12 Angry Jurors, Arena Civic Theatre’s Dramatic Opener

12 Angry Jurors

It’s an open-and-shut case. Someone saw him do it. Well, it is if you ask the angry bald white dude known as Juror #10 (Paul Rothenberg). To him, it’s an easy decision. And to Juror #3, (F. Reed Brown) it’s just so obvious…guilty!

But as we learn over the two acts of Arena Civic Theatre‘s opening production of 12 Angry Jurors, nothing is that easy. The setting for the production, the Perch on the fourth floor of Hawks and Reed, is an intimate space with perfect sightlines in a cozy setting. Director David Peck and Producer Susan Dresser headed up this tight show that had moments of pathos as well as drama.

The set was stark, but with a nice touch…paintings of the view out the window of Hawks and Reed’s Perch, just 12 chairs and four tables where our cast would hash out this important verdict.

Was he guilty?   On the face of it, we had an easy case, one where most people would vote guilty. But when the roll call was tallied, we ended up with an 11-1 verdict. Who was the holdout?  It was Juror #8, (Henry Albin) who raised his hand for not guilty. Albin plays this important role with dignity, wanting in a polite way to just take another look before the jury all agrees to send him off to prison for murder. It’s too important.

12 Angry Jurors
There are just a few things, he continues, in that nice detective way that Colombo would do it. Probing but being reasonable and not pushy.  But Juror #3 (F. Reed Brown) wasn’t having it, and like #10 he wasn’t afraid to puff out his chest and make his blustery point. GUILTY!  How can you not see that? But the cracks began to form and soon it was a different story all together.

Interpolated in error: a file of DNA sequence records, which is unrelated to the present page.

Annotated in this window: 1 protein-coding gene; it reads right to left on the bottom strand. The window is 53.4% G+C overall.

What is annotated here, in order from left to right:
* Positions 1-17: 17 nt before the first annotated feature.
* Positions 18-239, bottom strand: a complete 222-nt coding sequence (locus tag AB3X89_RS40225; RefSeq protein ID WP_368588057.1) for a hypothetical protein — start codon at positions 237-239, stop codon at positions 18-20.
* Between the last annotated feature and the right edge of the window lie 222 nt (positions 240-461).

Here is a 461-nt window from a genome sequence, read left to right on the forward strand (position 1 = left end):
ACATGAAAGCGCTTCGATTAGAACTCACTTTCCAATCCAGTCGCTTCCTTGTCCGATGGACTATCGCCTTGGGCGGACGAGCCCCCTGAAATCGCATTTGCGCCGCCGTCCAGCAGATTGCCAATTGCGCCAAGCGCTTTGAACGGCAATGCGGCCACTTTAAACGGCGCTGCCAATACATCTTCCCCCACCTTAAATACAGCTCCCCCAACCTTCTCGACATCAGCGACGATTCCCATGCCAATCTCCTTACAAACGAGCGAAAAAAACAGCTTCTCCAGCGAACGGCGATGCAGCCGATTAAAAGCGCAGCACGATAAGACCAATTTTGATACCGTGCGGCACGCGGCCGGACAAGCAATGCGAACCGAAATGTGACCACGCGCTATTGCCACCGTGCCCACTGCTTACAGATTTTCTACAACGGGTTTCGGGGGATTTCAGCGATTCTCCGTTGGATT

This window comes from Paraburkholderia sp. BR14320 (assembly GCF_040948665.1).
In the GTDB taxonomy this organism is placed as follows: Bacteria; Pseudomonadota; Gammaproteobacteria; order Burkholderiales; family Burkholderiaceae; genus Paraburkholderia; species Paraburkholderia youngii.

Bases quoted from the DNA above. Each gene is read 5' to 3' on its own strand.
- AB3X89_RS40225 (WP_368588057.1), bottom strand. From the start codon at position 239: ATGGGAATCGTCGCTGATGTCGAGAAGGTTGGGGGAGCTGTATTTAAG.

But why?

It would take the rest of the play to explain it, but the most compelling reason for #8’s vote to acquit was because we all need more time than a hot minute to declare a person guilty of first-degree murder and send them to the slammer for life. It must be debated, it needs to be looked at, so that’s why we agree with the young guy with the tie. Time out!

Like my friend Colleen told me who once was in the same position in real life, why just go along and vote guilty, without discussion?  Wasn’t this too large of a stake that someone needs to say wait. Take a look. And so it went in the performance, with its stark set showing the 12 jury chairs and the three desks but not much else.

The jury on stage was a classic cross section, we had the stylish pantsuited young woman, the guy with the tie and hat, the ponytailed dude who was very quiet, the immigrant in shortsleeves and a tie, the Volvo-driving young mom, then the concerned senior woman with a gray bun.  It was like a demographic example of America.

The play kept us all involved, and each juror only had a number, we knew no names. One young woman #7 (Bri L’Ecuyer) was particularly upset about what she might be missing outside of the locked jury room, and so she wanted to hurry things along. An 11 to one verdict was not what most of the jurors wanted. Angrily, old bald white dude #10, (Paul Rothenberg) lashed out, as he would do more and more as the play continued, and ramped up the tension with his clipped sarcastic railings directed at his fellow juror.

But the guy with the tie #8 had a point, as he began to question how long it would have taken for the victim, the old man, to get from his bed to the door, and other details.  Slowly, the 11-1 crowd began to change, later a vote reveals a completely different score.  Nobody was going home for a while.  The tension ensued and at the end you realize that everything deserves another look. Especially murder.

12 Angry Jurors continues this weekend. Tickets